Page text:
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Mini designer Alec Issigonis and performance tweaker John Cooper had a brain explosion in 1964 and developed a model with twin motors. Cooper crashed it, spent eight months in hospital and the idea was officially shelved. It hasn't stopped many backyard mechanics from having a go ever since, including Brisbane dentist Bill Westerman.
"Five years ago I was drinking beer with my friend Fred Sayers and we both decided to build one," he says in his garage littered with Mini engines in various states of rebuild. "Right from the word go — when the hangover cleared — we got stuck right into it."
His 1964 Mini Cooper S with a "worn-out" 1293cc engine in the front and another in the back is called "Nuts". "Because you have to be nuts to drive it and it's better with two," says Westerman with a cheeky grin.
"I don't know what I paid for this one. It came from a shell. I had a shed load of Minis at the time. It's a sickness, you know."
The graduate dentist began learning his mechanical skills from his first car which was a composite Series II Land Rover he made from two he bought at auction. His love of Minis started with his second purchase in 1969 when he bought a new Cooper S for $2500 and headed off to work in outback Waikerie, South Australia.
"I realised fairly quickly that what you really need in the outback is a V8, so I bought an XY Falcon ute," he says. "It went through a set of tyres every 6000 miles (9656km), a set of shocks every three months and universal joints at least once a year over those corrugated roads."
His next car was a modified VB Commodore V8 wagon donated to the young dentist by Holden. He had it about five years before returning to Brisbane, more study at the University of Queensland and the start of his amateur career racing Minis from 1986 to today.
"The aim was to race all the circuits in Australia and I've just about done that except for Perth and Darwin," he says. "I've had a lot of fun. Racing has been very good to me. I've always been in the middle of the pack because I didn't spend enough money on the race car to win."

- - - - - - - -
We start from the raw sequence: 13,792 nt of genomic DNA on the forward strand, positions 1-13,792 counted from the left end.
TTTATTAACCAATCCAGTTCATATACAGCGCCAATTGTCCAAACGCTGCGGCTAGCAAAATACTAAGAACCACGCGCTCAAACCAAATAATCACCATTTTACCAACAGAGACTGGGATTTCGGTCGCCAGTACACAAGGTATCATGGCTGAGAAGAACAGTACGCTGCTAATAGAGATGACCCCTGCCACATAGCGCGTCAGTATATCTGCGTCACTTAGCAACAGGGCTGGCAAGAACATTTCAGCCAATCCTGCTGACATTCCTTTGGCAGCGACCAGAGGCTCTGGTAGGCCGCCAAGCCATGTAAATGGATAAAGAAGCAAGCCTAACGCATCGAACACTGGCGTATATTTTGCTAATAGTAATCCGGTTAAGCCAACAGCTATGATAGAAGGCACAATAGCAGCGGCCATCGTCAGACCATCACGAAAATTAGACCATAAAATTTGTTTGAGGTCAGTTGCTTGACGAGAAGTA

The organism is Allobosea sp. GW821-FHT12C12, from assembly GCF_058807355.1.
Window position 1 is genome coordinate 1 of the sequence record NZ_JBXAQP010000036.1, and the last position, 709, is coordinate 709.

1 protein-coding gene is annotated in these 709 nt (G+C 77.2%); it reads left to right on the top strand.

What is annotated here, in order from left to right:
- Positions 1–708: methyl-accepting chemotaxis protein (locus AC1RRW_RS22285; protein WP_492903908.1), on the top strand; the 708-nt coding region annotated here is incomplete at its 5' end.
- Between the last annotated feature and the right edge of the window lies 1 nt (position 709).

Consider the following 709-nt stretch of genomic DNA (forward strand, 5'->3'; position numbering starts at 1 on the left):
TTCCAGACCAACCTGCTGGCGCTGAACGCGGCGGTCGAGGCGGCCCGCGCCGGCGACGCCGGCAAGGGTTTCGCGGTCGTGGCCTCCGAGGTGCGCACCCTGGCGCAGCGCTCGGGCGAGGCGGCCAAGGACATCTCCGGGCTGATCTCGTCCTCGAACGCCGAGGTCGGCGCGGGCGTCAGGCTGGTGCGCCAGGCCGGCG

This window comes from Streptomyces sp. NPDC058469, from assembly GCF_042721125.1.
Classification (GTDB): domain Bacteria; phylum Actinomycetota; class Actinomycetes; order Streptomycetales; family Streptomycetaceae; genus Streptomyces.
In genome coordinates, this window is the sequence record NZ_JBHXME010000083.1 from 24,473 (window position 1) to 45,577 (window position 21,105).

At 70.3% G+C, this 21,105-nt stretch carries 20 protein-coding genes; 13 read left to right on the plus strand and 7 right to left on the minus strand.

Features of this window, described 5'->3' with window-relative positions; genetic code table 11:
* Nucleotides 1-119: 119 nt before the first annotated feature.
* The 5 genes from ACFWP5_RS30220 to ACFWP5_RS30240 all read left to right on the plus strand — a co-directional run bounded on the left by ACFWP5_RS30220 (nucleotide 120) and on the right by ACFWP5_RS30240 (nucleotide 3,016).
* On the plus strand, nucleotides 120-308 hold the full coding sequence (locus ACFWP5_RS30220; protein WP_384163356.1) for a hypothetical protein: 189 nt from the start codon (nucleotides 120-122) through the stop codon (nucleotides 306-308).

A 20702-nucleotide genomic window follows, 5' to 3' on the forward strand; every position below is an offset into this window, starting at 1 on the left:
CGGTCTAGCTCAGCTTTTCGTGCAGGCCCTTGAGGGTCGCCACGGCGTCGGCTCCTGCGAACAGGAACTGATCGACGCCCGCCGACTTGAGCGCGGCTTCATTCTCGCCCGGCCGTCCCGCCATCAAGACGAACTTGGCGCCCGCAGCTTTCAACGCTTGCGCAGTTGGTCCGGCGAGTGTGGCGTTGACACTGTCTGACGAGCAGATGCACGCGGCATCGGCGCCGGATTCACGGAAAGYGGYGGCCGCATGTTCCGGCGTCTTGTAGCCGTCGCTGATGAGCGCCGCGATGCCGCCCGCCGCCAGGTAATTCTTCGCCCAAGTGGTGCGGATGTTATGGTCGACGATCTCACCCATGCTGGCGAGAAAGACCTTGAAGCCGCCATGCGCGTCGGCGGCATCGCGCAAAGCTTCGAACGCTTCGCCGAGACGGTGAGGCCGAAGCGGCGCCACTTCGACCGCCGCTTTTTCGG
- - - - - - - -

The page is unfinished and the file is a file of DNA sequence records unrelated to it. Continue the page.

His efforts to get more power out of a Mini and get further to the front of the pack led him down the ignominious Issigonis path of a twin-engined model. "We were worried after the first drive as it was an extremely difficult beast to keep on the road," he says. "There has to be co-ordination between the two motors. The gearing is the same and all the internals in the engine are the same, but we set the front so it was revving slightly harder so there is a bit of a pull factor."
The revelation that kept the beast on the road came from an article in a 1960s Sportscar World magazine about the Formula One Ferguson all-wheel-drive race car. "We got a lot of hints from that; you need an overdrive diff on the front and back," he says. "We put one in the front and it made a bit of a difference and then we put one in the back and all of a sudden it goes. The diff takes up the front-to-back bias. It used to crab before that."
The other major problem was the suspension. "Minis usually understeer, but this one was really taily at the start, not because of the weight in the rear but the front suspension we put in the rear. The problem was the back castor ... it had too much toe-in and we had to remove it. Instead of a steering box and steering geometry we made it into a straight-ahead suspension. Now I can drive it over all the ripple strips and still maintain control of the car. We have handling reasonable so now we are after more horsepower."
Two more powerful engines in various stages of rebuild are sitting on the floor of his garage waiting to be thrown into the "Nuts" car. "I have the theoretical knowledge of mechanics to build an engine but Fred has the practical knowledge to make it work," he says. "It's been an interesting engineering exercise."
Unfortunately, the car won't be ready in time for the second annual Cootha Classic hillclimb which Westerman organises for the Historic Racing Car Club of Queensland. "Maybe next year," he says.
The Cootha Classic will be held on May 29-30 featuring more than 250 cars and about 50 motorcycles from the 1920s to today in timed sprints around a 1450m track up and down Sir Samuel Griffith Drive with seven corners and chicanes.
Racing starts at 8.30am. Entry is $20 a day, $15 for concession, $30 for a two-day pass and $5 for parking in the J.C. Slaughter Falls carpark.